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Basic Electrical Concepts

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bluffmaster

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Hi,

I am trying to learn basic electronic concepts. Voltage divider produces the output voltage which is lower than the input voltage. If am making a circuit where I use 9V battery but the load uses only 5 volts, whats the way to reduce voltage. Voltage divider or Voltage Regulator like LM78M05? Which one should be the way to go and why?

Also...
If I am trying to light a led. I am using 9V battery. I would use respective resistor to limit the current. But I would also need to reduce the voltage using voltage divider or voltage regulator, right?

Resistor limits the current. Whereas current divider reduces the current. Which one to use in what case?

Thanks!
 
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MikeMl

Well-Known Member
Most Helpful Member
Hi,

I am trying to learn basic electronic concepts. Voltage divider produces the output voltage which is lower than the input voltage. If am making a circuit where I use 9V battery but the load uses only 5 volts, whats the way to reduce voltage. Voltage divider or Voltage Regulator like LM78M05? Which one should be the way to go and why?
If you need to draw significant current at the reduced voltage, then an active-circuit voltage regulator is the way to go because the reduced voltage is held constant even with a varying load.

If very little current is required, then a voltage divider might be ok. The voltage divider has an effective output resistance determined from the two resistors which make it up. If you connect a high current load, the additional voltage drop across the effective output resistance will give you a much lower voltage than you expected. If the load varies, the output voltage will vary, too.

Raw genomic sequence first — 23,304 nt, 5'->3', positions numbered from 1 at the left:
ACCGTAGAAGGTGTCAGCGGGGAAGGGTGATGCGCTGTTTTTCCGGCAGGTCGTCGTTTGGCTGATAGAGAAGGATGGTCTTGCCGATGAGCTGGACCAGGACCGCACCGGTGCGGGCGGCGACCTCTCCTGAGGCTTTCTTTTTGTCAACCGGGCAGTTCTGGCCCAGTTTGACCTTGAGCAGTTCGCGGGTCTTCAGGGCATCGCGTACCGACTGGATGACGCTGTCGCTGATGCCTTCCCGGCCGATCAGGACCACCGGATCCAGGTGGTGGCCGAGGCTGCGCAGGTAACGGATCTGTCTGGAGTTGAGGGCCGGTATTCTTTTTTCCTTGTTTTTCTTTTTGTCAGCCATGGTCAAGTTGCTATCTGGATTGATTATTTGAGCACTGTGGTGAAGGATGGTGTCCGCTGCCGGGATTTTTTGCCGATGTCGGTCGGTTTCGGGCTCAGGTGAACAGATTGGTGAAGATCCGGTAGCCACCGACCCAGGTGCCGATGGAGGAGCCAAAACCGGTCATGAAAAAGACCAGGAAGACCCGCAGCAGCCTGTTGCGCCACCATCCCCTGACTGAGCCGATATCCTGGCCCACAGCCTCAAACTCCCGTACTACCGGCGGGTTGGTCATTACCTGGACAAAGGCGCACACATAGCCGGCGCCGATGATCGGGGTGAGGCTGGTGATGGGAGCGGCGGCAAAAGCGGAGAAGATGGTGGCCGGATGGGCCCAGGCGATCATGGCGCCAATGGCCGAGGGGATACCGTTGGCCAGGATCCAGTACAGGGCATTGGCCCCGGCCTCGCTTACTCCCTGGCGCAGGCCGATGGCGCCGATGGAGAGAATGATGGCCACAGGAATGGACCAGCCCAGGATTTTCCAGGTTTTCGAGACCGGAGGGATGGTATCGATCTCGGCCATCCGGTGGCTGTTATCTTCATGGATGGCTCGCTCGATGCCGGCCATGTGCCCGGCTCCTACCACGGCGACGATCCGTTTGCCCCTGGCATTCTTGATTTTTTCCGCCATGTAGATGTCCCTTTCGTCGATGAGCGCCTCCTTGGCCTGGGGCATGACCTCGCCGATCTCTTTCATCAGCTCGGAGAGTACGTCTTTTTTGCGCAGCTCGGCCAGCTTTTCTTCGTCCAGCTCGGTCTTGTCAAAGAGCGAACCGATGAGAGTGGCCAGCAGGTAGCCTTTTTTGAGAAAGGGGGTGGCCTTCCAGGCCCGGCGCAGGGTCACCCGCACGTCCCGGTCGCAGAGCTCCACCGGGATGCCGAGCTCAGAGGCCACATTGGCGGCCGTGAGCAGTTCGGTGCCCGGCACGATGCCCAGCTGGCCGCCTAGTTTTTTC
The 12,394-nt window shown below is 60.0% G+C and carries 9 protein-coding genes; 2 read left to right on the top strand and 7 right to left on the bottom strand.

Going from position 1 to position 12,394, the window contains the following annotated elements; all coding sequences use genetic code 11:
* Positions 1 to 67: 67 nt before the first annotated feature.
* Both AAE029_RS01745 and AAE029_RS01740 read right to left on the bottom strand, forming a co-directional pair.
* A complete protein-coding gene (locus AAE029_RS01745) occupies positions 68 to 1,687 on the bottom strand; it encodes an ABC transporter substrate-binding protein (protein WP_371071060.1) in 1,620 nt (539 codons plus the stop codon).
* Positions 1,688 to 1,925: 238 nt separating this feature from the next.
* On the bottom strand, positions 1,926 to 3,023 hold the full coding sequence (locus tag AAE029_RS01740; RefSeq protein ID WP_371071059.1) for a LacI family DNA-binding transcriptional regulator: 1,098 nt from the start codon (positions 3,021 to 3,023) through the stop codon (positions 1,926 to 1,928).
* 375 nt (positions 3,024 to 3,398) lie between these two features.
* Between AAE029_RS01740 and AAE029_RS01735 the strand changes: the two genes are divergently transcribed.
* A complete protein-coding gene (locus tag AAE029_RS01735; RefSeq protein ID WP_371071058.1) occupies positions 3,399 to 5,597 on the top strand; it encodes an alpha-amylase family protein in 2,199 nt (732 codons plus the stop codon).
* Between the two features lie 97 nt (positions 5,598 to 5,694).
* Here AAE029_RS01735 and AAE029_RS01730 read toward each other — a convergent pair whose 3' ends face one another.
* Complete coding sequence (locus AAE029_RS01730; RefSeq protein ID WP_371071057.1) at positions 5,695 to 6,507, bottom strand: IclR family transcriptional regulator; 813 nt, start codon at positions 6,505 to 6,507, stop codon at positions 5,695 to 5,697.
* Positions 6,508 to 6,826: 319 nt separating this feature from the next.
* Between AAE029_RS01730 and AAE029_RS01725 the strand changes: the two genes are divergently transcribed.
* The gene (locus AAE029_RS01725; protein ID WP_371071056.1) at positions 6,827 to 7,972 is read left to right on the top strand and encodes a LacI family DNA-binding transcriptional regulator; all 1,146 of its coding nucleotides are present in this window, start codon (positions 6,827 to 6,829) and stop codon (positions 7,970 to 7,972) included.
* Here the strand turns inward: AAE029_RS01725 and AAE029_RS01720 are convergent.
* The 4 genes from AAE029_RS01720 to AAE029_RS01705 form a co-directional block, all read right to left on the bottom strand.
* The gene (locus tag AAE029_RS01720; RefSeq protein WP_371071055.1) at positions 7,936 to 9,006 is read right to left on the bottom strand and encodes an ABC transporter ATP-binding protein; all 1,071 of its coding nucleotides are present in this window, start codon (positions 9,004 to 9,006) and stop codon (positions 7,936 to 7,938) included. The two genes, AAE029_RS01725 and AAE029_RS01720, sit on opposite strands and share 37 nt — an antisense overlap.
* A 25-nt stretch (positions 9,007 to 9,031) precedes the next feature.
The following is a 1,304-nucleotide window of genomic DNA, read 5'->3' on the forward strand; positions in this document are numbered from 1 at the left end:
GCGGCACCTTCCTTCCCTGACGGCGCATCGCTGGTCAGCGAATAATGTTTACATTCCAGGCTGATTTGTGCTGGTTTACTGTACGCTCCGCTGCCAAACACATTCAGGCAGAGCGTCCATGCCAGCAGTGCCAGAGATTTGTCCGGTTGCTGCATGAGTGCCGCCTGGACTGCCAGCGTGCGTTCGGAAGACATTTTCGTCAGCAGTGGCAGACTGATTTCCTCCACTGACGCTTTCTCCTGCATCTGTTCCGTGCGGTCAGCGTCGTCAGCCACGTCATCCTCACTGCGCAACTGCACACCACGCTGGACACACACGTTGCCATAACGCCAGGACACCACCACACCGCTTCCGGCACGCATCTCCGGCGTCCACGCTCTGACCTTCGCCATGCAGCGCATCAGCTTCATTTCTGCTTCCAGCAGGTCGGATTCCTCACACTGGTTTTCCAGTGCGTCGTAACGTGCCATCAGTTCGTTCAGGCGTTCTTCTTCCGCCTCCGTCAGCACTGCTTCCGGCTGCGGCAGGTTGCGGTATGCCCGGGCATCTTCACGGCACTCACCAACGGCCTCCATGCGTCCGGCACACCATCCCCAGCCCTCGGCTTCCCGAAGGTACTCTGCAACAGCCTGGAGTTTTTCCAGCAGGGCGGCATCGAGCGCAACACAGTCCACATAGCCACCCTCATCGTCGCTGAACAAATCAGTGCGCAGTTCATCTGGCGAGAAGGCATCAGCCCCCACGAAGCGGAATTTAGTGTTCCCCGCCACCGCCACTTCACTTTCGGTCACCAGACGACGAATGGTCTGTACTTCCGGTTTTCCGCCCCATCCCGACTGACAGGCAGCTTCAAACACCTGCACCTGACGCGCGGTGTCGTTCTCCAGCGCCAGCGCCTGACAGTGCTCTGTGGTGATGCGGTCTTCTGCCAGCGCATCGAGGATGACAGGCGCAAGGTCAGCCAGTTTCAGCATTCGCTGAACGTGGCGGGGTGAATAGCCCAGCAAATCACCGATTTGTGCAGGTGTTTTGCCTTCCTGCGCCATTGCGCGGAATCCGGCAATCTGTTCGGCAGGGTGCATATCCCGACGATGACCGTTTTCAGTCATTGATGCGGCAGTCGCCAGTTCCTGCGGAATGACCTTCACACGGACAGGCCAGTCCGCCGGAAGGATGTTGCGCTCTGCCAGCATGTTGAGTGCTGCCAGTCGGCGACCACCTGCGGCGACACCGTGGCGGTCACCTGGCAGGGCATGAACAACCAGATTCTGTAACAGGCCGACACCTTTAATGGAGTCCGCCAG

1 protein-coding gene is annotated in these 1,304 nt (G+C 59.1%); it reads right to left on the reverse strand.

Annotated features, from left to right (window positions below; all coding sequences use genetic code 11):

Also...
If I am trying to light a led. I am using 9V battery. I would use respective resistor to limit the current. But I would also need to reduce the voltage using voltage divider or voltage regulator, right?
No. just use a simple series circuit and make the current limiting resistor bigger. Say you are starting from 9V, and you want to supply 10mA to a red LED. Look up the spec sheet for the LED which says the forward voltage drop across the LED at 10mA is 1.65V. If you put a resistor between the 9V source and the LED, there will be 9-1.65 = 7.35V across the resistor. Since you want 10mA through it, by Ohms law, R= E/I = 7.35/0.01 = 735Ω. In a series circuit, the current through the resistor is the same as the current through the LED.

Resistor limits the current. Whereas current divider reduces the current. Which one to use in what case?!
By transposing Ohms law, we see that I = E/R, which says the larger R is, the smaller the current, for a fixed V. So to reduce the current, we just make R bigger. Say that in the example above we want to reduce the current from 10mA to 5mA. Simply doubling the value of R to 1470Ω would do that.

Resistors in parallel divide current. But in the case of your LED, why bypass current to ground which is wasted? Just make the single resistor bigger.
 
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